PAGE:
This series of short blogs have, over the last few weeks, detailed a brief history of furniture styles and trends, from the practical rock and bone furnishings of the Stone Age through to the whimsical and lavish designs of the Renaissance and Rococo eras. The Rococo era represented the waning end of hand-carved furniture as the industrial revolution would bring with is factory-made, mass-produced furniture. The eras that follow began to be defined by less flashy designs as modern trends took hold. But first, the revival era saw the re-emergence of many previous designs.
The Revival Era
The Revival Era was driven by the industrial revolution. As cities industrialised and grew and the working classes began taking up positions in factories and production plants, a new market arose from the wealthy for furniture styles of the past. With the decline of individual craftsmen and the rise of mass production, this demand could be met relatively cheaply, and imitation styles skyrocketed. The Revival Era was actually a collection of smaller, specific revival periods which overlapped and ran the entire length of the century. In this time the Ancient Egyptian and Greek styles saw a revival – known as Neoclassicism, then the Rococo and Renaissance styles had their own renaissance, before finally the Gothic furniture style was revived toward the end of the 19th century.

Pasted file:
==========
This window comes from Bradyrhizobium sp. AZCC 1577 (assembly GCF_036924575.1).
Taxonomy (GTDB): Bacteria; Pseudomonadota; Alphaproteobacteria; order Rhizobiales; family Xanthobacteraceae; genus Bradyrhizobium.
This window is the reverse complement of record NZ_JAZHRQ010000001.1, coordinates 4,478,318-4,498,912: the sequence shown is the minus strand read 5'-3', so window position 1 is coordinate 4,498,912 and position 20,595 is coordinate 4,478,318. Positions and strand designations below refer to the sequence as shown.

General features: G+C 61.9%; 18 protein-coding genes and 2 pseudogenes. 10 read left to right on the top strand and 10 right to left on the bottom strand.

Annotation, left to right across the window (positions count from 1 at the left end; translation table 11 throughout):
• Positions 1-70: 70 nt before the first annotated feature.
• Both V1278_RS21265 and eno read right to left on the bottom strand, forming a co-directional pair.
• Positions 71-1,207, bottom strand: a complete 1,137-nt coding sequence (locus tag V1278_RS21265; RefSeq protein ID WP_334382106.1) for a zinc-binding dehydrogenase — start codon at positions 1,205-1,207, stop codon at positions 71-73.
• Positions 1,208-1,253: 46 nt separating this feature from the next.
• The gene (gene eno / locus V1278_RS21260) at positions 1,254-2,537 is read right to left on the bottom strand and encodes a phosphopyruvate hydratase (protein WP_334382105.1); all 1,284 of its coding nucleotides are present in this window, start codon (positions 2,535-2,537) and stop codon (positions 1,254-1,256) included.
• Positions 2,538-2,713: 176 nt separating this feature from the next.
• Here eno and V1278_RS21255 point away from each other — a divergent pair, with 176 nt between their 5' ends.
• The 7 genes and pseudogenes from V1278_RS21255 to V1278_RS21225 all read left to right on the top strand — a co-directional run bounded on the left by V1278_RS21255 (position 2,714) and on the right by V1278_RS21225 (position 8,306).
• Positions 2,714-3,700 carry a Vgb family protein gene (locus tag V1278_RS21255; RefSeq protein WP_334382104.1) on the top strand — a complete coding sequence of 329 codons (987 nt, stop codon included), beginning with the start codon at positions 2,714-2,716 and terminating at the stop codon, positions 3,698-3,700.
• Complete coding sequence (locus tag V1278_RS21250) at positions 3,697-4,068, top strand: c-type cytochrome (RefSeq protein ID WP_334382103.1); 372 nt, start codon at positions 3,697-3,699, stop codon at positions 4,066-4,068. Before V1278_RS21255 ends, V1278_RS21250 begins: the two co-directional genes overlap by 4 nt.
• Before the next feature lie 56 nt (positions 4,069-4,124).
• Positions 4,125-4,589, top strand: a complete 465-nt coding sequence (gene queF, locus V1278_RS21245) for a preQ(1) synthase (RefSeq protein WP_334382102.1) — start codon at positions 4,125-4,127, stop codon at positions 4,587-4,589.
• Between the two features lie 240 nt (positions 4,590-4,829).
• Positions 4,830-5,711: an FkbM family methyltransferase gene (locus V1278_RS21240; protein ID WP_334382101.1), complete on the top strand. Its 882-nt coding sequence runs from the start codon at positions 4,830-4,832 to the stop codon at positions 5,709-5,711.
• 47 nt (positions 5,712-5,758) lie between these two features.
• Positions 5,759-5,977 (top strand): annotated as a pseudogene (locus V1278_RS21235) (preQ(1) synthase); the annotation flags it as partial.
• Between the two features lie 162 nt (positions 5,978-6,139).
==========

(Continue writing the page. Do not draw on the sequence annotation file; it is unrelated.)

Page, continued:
Art Nouveau literally translates to “new art” in French and arose toward the end of the 19th century in Paris. It is said that this style was inspired by the works of Czech artist Alphonse Mucha, whose lithographs moved away from the more academic artistic style of the era and toward more curved, abstract lines. Art Nouveau furniture typically used metal or hard woods to fashion strong but elegantly slim legs for chairs and tables, while the rest of the piece was adorned with fluid curves and artful flicks. The Art Nouveau period is the last time we see such classical and artful design, and the availability of materials took off in the 20th century and we began to see a wide array of metals, plastics and fabrics take over furniture design. We’ll take a look at this in the Bauhaus era, next week!